Washington County’s newest celebrity was recently named a world champion, but he took it a step further earlier this month by being named world grand champion.
Walk Time Charlie, a five-year-old colt that was raised at Rolling Acres breeding farm in Springfield, won the 2012 World Grand Championship at the Tennessee Walking Horse National Celebration on Sept. 1, the highest honor in the sport.
Rolling Acres owner Bob Stannard said there was never any doubt about Charlie’s potential.
“I knew he could win it, but I got what I wanted for him and it was a lot of money,” he said. “With where the economy’s been, you’re lucky to get anything out of a horse right now.”
Stannard sold Walk Time Charlie for a six-figure sum, and he was eventually purchased by his current owners for $750,000. An investment that truly shows that everyone involved with the horse knew what he was capable of.
“The group of guys who bought him knew he was that good,” Stannard said. “He got hurt as a three-year-old, but he came back as a five-year-old and won the whole thing this year.”
Walk Time Charlie was ridden by Chad Baucom and was judged on several criteria, including appearance and ability to complete on-track commands.
Stannard was thrilled when a horse bred on his farm won the ultimate prize, but Charlie wasn’t the only colt giving his former owner reason to smile.
“It was great. It was even better to have two world champions,” Stannard said. “If (Willie Twilight) hadn’t gotten sick we could’ve had two world grand champions. He would have won it with the way everybody was talking about him.”
Willie Twilight, Walk Time Charlie’s half-brother, is a two-year-old amateur that was named world champion before a life-threatening incident caused his kidneys to shut down temporarily.
The success of those horses has shined a very positive light on Rolling Acres Farm and it can only mean great things in the future for Stannard, his wife, Vicki and their son, Robby.
“It makes more trainers come to the barn to buy horses. That’s the big thing,” Stannard said. “We like to get word out around Kentucky because a lot of times there’s bad publicity (within the sport), and it’s good to have something good happening, because we do go through all of the stringent USDA inspections and we still have great horses. That’s what we work for here at this barn.”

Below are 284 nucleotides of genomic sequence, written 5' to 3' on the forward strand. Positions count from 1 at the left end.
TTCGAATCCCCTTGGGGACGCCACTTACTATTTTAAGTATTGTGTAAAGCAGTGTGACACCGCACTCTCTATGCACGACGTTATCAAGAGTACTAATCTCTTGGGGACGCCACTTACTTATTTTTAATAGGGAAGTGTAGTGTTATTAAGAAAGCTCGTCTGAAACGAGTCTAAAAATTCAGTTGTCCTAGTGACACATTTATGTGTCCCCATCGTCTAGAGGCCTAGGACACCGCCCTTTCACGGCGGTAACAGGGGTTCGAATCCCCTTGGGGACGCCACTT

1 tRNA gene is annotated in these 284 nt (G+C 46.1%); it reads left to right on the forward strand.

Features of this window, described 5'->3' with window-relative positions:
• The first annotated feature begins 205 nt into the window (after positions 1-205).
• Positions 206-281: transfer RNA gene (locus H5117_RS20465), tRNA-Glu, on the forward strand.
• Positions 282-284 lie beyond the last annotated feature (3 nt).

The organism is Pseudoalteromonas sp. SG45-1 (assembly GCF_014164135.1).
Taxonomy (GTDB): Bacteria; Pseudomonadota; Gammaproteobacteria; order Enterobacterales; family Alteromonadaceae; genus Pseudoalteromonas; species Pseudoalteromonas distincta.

The recent string of success is a true testament to the work that is done at Rolling Acres, as not everyone in the industry is willing to avoid shortcuts along the way.
“Not only is it competitive, but there’s a lot of stuff that goes on. We’re Christians and we don’t do some of the stuff people do,” Stannard said.
Despite an uphill battle to gain recognition, Rolling Acres Farm is doing just that, selling two horses just last week. Stannard said he recently purchased Master of Jazz – after previously selling him for $140,000 – and he will be entered in the North Carolina Walking Horse Association’s competition next month, so more accolades could be on the way for the local breeders sooner rather than later.
The Stannards moved to Springfield from Indiana 10 years ago, after getting involved with the horse industry, but that wasn’t the family’s first passion.
“My son used to drive outlaws and he was 15 years old and winning races, but he got to where he wouldn’t listen to me and he had three wrecks in a month and the last one almost killed him,” Stannard said. “We thought we’d better get into something else and we started trail riding. That’s why we moved here, we wanted to get into the show part of it.”
With a pair of world champions, that decision has proven to be a wise one for the Stannards, and whether it’s Master of Jazz, A Big Smoothy, Speak of the Master or any of the other highly-coveted colts at Rolling Acres, there’s sure to be plenty of success in the family’s future.